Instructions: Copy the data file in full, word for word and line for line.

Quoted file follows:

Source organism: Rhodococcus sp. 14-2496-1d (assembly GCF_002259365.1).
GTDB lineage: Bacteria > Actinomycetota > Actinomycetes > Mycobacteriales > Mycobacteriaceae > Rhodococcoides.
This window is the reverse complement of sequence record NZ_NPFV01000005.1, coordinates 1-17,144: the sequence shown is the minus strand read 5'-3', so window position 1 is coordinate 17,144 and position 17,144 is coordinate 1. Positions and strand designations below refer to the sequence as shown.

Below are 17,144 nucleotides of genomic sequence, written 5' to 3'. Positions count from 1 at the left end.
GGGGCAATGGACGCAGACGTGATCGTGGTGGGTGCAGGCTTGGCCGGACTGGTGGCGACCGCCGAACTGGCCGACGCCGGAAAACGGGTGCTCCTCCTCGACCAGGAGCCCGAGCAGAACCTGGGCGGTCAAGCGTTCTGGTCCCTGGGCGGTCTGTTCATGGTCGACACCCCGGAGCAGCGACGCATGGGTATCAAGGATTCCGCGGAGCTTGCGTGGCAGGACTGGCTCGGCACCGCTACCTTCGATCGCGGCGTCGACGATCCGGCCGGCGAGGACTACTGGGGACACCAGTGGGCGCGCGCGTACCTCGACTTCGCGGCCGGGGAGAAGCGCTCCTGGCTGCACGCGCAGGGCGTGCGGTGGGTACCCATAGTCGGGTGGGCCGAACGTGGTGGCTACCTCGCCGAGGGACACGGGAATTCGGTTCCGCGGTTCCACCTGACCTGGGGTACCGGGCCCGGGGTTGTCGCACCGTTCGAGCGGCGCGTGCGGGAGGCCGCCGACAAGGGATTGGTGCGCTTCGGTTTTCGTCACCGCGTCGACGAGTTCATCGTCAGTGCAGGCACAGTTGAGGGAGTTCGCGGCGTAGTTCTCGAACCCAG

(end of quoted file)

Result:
Source organism: Rhodococcus sp. 14-2496-1d (assembly GCF_002259365.1).
GTDB lineage: Bacteria > Actinomycetota > Actinomycetes > Mycobacteriales > Mycobacteriaceae > Rhodococcoides.
This window is the reverse complement of sequence record NZ_NPFV01000005.1, coordinates 1-17,144: the sequence shown is the minus strand read 5'-3', so window position 1 is coordinate 17,144 and position 17,144 is coordinate 1. Positions and strand designations below refer to the sequence as shown.

Below are 17,144 nucleotides of genomic sequence, written 5' to 3'. Positions count from 1 at the left end.
GGGGCAATGGACGCAGACGTGATCGTGGTGGGTGCAGGCTTGGCCGGACTGGTGGCGACCGCCGAACTGGCCGACGCCGGAAAACGGGTGCTCCTCCTCGACCAGGAGCCCGAGCAGAACCTGGGCGGTCAAGCGTTCTGGTCCCTGGGCGGTCTGTTCATGGTCGACACCCCGGAGCAGCGACGCATGGGTATCAAGGATTCCGCGGAGCTTGCGTGGCAGGACTGGCTCGGCACCGCTACCTTCGATCGCGGCGTCGACGATCCGGCCGGCGAGGACTACTGGGGACACCAGTGGGCGCGCGCGTACCTCGACTTCGCGGCCGGGGAGAAGCGCTCCTGGCTGCACGCGCAGGGCGTGCGGTGGGTACCCATAGTCGGGTGGGCCGAACGTGGTGGCTACCTCGCCGAGGGACACGGGAATTCGGTTCCGCGGTTCCACCTGACCTGGGGTACCGGGCCCGGGGTTGTCGCACCGTTCGAGCGGCGCGTGCGGGAGGCCGCCGACAAGGGATTGGTGCGCTTCGGTTTTCGTCACCGCGTCGACGAGTTCATCGTCAGTGCAGGCACAGTTGAGGGAGTTCGCGGCGTAGTTCTCGAACCCAG